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[land-fawl] /ˈlændˌfɔl/
an approach to or sighting of land:
The ship will make its landfall at noon tomorrow.
the land sighted or reached.
a landslide.
Origin of landfall
1620-30; land + fall Unabridged
Based on the Random House Dictionary, © Random House, Inc. 2015.
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Examples from the web for landfall
  • Alaskans are awaiting the landfall of a storm that may end larger than any on record in the area.
  • Dispersing the oil is considered one of the best ways to protect birds and keep the slick from making landfall.
  • As you might imagine, communication is important as the hurricane is approaching and making landfall.
  • In those areas where oil has already made landfall, cleanup workers continue to slog away.
  • Putting reporters out at the beach waiting for landfall is another.
  • On making landfall the sailors began to fight each other over food.
  • These stronger storms can increase damage to human structures when they make landfall.
  • Not far from landfall, a hurricane slammed into the expedition.
  • Coastal residents were preparing for a possible landfall by the end of the week.
  • The storm may even strengthen to become a minimal hurricane by the time it makes landfall.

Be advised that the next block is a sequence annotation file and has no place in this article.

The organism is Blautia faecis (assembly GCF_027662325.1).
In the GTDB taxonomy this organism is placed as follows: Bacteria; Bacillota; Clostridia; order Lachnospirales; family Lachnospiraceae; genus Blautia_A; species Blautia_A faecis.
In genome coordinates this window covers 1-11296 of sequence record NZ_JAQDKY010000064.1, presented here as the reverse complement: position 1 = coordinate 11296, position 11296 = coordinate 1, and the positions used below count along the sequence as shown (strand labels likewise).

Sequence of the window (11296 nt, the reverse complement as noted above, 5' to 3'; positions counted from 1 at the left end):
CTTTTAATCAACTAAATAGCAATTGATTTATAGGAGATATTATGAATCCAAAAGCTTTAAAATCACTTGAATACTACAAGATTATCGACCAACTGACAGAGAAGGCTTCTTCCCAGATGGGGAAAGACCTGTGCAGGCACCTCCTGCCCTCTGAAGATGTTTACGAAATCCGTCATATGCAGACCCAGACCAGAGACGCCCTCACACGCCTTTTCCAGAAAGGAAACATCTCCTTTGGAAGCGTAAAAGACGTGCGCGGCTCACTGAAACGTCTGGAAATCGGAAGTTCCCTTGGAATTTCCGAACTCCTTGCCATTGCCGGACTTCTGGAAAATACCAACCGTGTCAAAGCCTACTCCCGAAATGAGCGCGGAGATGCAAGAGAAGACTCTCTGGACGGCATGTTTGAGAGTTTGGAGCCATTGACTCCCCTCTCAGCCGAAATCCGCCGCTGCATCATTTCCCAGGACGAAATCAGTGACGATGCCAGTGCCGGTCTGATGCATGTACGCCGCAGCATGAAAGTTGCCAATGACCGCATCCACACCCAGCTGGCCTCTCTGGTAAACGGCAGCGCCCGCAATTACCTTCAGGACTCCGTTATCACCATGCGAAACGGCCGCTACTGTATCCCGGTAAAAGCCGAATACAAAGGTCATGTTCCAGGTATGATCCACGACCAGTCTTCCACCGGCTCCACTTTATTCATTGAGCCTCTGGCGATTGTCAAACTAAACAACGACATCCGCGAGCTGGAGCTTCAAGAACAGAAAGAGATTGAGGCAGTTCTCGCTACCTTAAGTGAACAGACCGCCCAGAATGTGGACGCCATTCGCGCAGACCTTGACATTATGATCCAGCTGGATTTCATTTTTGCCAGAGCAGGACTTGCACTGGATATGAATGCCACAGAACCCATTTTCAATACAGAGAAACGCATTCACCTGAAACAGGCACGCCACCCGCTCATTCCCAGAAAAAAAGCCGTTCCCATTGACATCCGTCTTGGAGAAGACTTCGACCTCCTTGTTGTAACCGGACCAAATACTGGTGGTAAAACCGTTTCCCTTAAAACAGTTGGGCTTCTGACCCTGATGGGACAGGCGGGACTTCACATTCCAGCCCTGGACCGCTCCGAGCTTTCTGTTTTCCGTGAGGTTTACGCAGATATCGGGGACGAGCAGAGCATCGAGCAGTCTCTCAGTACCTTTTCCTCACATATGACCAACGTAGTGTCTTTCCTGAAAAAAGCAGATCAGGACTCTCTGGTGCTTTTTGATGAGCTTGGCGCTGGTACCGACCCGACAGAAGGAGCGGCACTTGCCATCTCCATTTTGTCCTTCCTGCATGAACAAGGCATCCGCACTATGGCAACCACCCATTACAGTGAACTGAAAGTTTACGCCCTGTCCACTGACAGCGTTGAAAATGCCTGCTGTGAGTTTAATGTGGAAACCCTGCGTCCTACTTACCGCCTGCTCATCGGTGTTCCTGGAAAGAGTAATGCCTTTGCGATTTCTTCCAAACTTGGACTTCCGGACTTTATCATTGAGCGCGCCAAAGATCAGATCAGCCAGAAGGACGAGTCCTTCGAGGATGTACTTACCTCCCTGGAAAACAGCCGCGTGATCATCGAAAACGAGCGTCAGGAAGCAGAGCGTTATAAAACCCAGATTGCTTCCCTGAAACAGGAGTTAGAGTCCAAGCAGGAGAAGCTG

British Dictionary definitions for landfall


the act of sighting or nearing land, esp from the sea
the land sighted or neared
Collins English Dictionary - Complete & Unabridged 2012 Digital Edition
© William Collins Sons & Co. Ltd. 1979, 1986 © HarperCollins
Publishers 1998, 2000, 2003, 2005, 2006, 2007, 2009, 2012
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Word Origin and History for landfall

"sighting of land," 1620s, also "the first land 'made' on a sea voyage;" from land (v.1) + fall (v.) in the sense of "happen." From the days of imprecise nautical navigation.

Land-fall. The first land discovered after a sea voyage. Thus a good land fall implies the land expected or desired; a bad landfall the reverse. [John Hamilton Moore, "The New Practical Navigator," London, 1814]
Of hurricanes, by 1932.

Online Etymology Dictionary, © 2010 Douglas Harper
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